FIG. 9 is a longitudinal cross-sectional view of an alternative embodiment of the apparatus of the invention, in which the heater section is omitted from the construction;

DESCRIPTION OF THE PREFERRED EMBODIMENT

Referring to FIG. 1, and Apparatus A is disclosed by which the method of the present invention may be carried out to effect a separation of a viscous emulsion E into the respective components thereof, namely brine B, gas G and substantially brine-free oil O.

The Apparatus A of FIG. 1 depicts a two-stage heater section and downstream treater section, within an elongate cylindrical metallic tank 10, having a first end 12 and a second end 14. A bulkhead 18 separates the tank 10 into the two functional compartments, these being the heater section depicted at D in FIG. 1 and the treater section H. A longitudinally extending bulkhead 16 extends from the first end 12, to the bulkhead 18, thereby defining two longitudinally-extending heater compartments E and F, situated side-by-side connected in series and comprising the heater section of the apparatus.

The heater section has substantially identical first and second heaters J and J' disposed therein, as depicted in FIG. 1. Each heater J and J' includes a lower elongate tubular leg 20 and 20', upper tubular-leg 22 and 22', and the U-shaped end connector 24 and 24'. The lower legs 20 and 20' extend through the first end 12, and burner assemblies 26 and 26' are connected to the lower legs 20 and 20' exteriorly of the tank 10. The upper legs 22 and 22' are stack-connected at 30 and 30', extending upwardly therefrom outside of the tank 10.

Emulsion E is delivered continuously into the heater compartment D through the inlet 32 which desireably has a normally-open manually operated valve 33 associated therewith, which valve is connected by a conduit 33a to the emulsion supply. Inlet 32 is so constructed that emulsion E is delivered only into the first stage E of the heater section D.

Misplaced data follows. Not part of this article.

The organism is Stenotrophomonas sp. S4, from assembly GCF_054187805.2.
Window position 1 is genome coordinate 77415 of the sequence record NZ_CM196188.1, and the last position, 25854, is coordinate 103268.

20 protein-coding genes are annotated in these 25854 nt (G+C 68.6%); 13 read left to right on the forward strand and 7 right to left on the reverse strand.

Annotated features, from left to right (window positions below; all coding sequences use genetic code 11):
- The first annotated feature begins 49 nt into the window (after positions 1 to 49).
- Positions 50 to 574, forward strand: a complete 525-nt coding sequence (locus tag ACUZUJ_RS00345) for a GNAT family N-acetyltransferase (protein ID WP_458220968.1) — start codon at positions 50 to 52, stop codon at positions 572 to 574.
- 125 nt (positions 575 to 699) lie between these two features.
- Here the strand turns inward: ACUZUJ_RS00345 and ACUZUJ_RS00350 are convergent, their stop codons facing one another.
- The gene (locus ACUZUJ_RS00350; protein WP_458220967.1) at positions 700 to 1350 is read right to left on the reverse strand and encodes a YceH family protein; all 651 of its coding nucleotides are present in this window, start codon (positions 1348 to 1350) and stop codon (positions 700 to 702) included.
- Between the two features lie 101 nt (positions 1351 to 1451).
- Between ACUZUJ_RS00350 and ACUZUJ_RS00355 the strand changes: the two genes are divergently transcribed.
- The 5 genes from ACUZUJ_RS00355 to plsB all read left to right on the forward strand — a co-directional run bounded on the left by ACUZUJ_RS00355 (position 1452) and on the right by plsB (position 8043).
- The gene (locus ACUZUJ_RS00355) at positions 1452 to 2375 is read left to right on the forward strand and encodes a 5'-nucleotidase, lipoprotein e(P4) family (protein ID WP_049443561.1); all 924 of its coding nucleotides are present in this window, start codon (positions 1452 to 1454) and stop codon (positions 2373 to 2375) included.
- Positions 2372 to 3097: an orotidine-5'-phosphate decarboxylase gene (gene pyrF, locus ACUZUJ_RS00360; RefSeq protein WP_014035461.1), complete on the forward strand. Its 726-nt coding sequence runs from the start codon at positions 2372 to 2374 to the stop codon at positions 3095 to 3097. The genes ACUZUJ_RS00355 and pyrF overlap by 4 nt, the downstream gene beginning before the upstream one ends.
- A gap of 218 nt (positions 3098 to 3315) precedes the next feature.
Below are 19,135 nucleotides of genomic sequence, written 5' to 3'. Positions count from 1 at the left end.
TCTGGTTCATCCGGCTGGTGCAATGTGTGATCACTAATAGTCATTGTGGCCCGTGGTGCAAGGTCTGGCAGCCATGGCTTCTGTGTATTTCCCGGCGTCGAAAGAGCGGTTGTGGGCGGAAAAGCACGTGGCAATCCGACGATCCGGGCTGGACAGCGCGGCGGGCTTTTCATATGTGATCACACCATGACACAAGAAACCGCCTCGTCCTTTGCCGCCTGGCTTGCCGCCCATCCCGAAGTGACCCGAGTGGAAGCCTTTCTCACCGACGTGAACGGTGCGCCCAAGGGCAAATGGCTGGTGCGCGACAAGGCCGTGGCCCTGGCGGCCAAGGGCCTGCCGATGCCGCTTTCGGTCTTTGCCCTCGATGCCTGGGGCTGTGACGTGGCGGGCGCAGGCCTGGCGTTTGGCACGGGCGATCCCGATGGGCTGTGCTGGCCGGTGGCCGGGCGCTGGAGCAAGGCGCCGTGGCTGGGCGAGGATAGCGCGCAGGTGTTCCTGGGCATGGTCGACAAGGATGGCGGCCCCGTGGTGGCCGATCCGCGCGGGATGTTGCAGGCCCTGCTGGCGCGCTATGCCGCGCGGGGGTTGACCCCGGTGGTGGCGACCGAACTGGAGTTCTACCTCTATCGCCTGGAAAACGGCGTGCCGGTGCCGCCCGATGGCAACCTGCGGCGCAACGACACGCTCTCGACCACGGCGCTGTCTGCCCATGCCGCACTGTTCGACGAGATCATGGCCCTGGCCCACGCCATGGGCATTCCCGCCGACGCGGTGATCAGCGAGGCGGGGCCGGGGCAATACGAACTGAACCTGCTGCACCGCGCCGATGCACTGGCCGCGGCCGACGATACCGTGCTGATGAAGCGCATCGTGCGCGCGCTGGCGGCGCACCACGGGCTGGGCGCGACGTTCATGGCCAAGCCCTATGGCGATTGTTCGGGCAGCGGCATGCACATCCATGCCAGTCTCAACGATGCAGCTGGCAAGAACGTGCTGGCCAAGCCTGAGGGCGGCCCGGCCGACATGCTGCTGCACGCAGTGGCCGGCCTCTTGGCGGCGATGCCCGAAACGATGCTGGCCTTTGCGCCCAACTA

The longitudinal bulkhead 16 has an upper opening 36 therein, preferably in the form of an open-ended transversely extending box, that is located adjacent the first end 12 of the tank. Longitudinal bulkhead 16 also has a lower opening 38 (FIG. 4) therein, also adjacent the end 12.

The transverse bulkhead 18 will now be described in specific detail, and reference is made to FIG. 5, where it will be seen that the bulkhead 18 is asymetrical, divided diametrically by the longitudinal bulkhead 16 into a left solid half and a right perforated half having a lower opening 40, upper opening 42 and intermediate opening 44 defined therein, the function of which will be hereinafter explained.

Turning now to the far end 14 of the tank 10, an angularly disposed baffle 35, FIG. 1, extends inwardly into tank 10 and is connected at its inner edge to a vertical transverse baffle 37 having an upper horizontal edge 37a. The bulkhead 37 acts as a weir, and determines the depth of the emulsion throughout the apparatus, as will later be explained. Baffle 35, bulkhead 37 and the interior surface of tank 10 adjacent the end 14 cooperate to define a reservoir into which substantially brine-free oil O is discharged, which results from the up-stream treatment of the emulsion in the apparatus.

Tank end 14 has a gas outlet 48, brine-free oil outlet 50 and brine outlet 46 positioned therein as shown in FIGS. 1 and 4.

A foam-removing assembly 52 is disposed in the treatment section H adjacent the upper opening 42 as shown in FIGS. 1 and 4.

De-emulsifiers located in the treatment zone comprise sets of de-emulsifying elements operating in series, longitudinally spaced within the treatment section H. Each set of de-emulsifying elements including, firstly: a transverse baffle 54, FIG. 1, adapted to distribute the slowly moving emulsion uniformly across the width of the vessel 10; secondly, electrode grids K-1 to K-4, supported by electrically insulated brackets within the tank immediately downstream of each transverse baffle 54; and thirdly, coalescing elements, electrically grounded to the tank 10 immediately downstream of each electrode grid K-1 to K-4, upon which the brine droplets will coalesce, as is hereinafter explained.